Carbine Rifle

Manufacturer: Colt/Smith & Wesson

The sheriff is requesting the Ar 15/M4 Law enforcement model.

According to the sheriff’s office, these bad boys are used in rural areas, contract cities and special enforcement details. This model in particular has been wielded by deputies for 33 years.

“They’re somewhat of a fashion statement in the world of AR’s, but they are also eminently practical,” one reviewer explained. “Maneuverable and handy, but still accurate and hard-hitting – the M4 is equally well suited to the needs of Special Forces personnel and armed citizens!”

The rifles cost about $850 and the sheriff wants $2,000 annually for parts and repairs.

“Less Lethal” Shotgun

Manufacturer: Remington

The Model 870, less lethal shotgun fires a little beanbag. The sheriff’s office started using this particular weapon in 1999. It costs about $800.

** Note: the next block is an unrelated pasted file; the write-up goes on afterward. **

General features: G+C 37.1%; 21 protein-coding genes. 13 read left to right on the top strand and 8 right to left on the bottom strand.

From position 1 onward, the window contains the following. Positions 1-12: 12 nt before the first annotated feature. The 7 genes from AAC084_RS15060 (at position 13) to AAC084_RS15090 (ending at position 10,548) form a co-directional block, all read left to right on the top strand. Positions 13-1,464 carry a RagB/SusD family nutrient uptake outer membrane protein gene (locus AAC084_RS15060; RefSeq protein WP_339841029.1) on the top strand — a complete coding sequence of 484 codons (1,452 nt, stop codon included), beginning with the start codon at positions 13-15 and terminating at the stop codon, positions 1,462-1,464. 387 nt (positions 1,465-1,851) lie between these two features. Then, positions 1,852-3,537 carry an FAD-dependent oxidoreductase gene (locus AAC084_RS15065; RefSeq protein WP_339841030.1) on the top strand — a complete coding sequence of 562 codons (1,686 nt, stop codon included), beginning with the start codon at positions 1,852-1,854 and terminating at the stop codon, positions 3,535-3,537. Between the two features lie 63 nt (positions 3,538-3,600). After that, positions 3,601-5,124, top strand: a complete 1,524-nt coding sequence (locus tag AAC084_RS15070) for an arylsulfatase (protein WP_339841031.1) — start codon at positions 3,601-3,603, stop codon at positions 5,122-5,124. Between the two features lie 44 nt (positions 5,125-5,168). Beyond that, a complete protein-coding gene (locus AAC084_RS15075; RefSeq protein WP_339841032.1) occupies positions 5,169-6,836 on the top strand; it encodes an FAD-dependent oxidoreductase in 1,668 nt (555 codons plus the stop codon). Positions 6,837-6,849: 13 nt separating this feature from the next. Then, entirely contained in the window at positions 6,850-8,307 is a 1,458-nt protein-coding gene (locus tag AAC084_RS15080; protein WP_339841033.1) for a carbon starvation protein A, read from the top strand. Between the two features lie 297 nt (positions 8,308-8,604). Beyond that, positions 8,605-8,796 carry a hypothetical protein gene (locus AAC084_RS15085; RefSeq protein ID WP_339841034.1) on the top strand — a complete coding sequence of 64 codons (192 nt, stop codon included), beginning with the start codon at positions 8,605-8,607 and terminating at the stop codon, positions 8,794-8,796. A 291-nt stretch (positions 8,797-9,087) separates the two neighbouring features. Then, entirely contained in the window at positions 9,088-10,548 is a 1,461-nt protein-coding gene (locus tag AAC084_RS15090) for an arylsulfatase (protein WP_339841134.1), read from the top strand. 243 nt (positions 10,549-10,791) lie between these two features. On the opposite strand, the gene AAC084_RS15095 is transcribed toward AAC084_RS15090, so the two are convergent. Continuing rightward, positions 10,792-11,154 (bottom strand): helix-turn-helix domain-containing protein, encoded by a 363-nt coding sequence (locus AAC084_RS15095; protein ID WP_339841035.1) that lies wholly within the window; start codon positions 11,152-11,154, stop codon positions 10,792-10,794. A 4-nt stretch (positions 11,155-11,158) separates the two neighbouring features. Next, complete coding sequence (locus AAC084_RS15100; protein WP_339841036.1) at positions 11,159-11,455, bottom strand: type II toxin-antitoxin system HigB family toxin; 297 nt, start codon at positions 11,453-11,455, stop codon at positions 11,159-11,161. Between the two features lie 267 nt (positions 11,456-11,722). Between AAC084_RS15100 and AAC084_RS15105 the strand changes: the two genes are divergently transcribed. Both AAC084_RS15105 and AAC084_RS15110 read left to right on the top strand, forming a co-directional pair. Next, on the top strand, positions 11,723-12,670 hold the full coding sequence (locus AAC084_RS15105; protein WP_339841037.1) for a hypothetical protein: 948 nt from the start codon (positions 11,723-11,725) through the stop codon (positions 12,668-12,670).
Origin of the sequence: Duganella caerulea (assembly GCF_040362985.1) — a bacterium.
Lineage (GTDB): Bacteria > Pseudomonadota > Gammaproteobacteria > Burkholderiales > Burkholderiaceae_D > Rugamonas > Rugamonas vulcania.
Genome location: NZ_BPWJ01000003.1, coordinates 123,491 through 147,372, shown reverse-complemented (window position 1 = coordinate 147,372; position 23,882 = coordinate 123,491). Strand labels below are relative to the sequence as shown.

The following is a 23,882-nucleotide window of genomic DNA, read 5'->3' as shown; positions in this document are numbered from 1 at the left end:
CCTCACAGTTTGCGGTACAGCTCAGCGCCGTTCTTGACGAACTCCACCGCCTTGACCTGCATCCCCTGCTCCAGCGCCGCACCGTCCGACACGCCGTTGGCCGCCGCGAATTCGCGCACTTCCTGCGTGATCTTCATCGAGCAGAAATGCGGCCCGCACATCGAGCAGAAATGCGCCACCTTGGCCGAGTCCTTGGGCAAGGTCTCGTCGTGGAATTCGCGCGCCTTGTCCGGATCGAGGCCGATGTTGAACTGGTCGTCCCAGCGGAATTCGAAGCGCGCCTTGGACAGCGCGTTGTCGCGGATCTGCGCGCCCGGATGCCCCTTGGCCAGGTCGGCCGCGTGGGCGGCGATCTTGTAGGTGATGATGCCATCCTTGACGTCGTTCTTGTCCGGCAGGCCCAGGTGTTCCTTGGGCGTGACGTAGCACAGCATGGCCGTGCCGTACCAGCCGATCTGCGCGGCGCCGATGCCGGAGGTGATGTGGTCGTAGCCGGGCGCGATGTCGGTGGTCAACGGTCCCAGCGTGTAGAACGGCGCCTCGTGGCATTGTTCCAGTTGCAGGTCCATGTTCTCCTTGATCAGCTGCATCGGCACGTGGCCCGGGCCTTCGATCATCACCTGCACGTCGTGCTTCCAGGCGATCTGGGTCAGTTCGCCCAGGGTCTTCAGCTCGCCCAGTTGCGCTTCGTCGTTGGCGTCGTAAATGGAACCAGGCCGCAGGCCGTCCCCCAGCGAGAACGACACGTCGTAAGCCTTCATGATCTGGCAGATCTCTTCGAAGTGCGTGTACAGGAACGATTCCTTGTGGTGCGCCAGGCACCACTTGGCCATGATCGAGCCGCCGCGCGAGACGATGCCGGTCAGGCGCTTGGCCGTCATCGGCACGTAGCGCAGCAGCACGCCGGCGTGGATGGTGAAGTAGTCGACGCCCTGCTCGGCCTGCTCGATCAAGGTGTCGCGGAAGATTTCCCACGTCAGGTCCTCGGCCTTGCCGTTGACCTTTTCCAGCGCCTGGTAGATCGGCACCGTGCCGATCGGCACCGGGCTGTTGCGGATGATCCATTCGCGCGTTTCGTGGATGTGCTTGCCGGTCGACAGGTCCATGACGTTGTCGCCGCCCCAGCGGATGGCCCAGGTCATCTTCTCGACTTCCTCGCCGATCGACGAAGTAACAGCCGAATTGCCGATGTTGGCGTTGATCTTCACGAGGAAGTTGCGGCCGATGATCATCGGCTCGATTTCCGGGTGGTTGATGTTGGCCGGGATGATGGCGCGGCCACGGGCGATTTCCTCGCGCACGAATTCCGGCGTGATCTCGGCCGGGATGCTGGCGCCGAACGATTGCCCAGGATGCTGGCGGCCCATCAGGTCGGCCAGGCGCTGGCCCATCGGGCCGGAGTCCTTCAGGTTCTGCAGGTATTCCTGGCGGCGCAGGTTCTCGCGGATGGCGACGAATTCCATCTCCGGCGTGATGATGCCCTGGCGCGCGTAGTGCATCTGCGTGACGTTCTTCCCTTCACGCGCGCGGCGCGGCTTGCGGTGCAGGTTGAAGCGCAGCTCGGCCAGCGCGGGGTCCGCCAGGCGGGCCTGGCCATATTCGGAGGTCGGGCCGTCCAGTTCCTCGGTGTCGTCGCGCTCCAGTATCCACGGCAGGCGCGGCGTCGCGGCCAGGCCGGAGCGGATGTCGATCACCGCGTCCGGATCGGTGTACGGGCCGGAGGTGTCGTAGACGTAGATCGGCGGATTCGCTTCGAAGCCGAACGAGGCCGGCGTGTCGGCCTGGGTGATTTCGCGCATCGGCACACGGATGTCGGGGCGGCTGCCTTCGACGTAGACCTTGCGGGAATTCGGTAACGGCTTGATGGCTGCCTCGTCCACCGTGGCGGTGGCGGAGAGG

“I’ve seen these guns unintentionally take quite a bit of a beating and keep right on ticking, just like a Timex,” one user wrote.  Firearms aficionados uniformly love the ku-chick sound.

Pepperball Launcher

Manufacturer: Pepperball Technologies

The Pro Carbine and SA 200, both semi-automatic, are exactly like paintball guns, but they’re designed to balls filled with an evil oleo resin capsicum powder. You can also load them with porcelain balls to break glass. The sheriff’s office started using ’em in 2000. And, as a feel-good bonus, the manufacturer’s a local company.

The launcher, however, gets mixed reviews.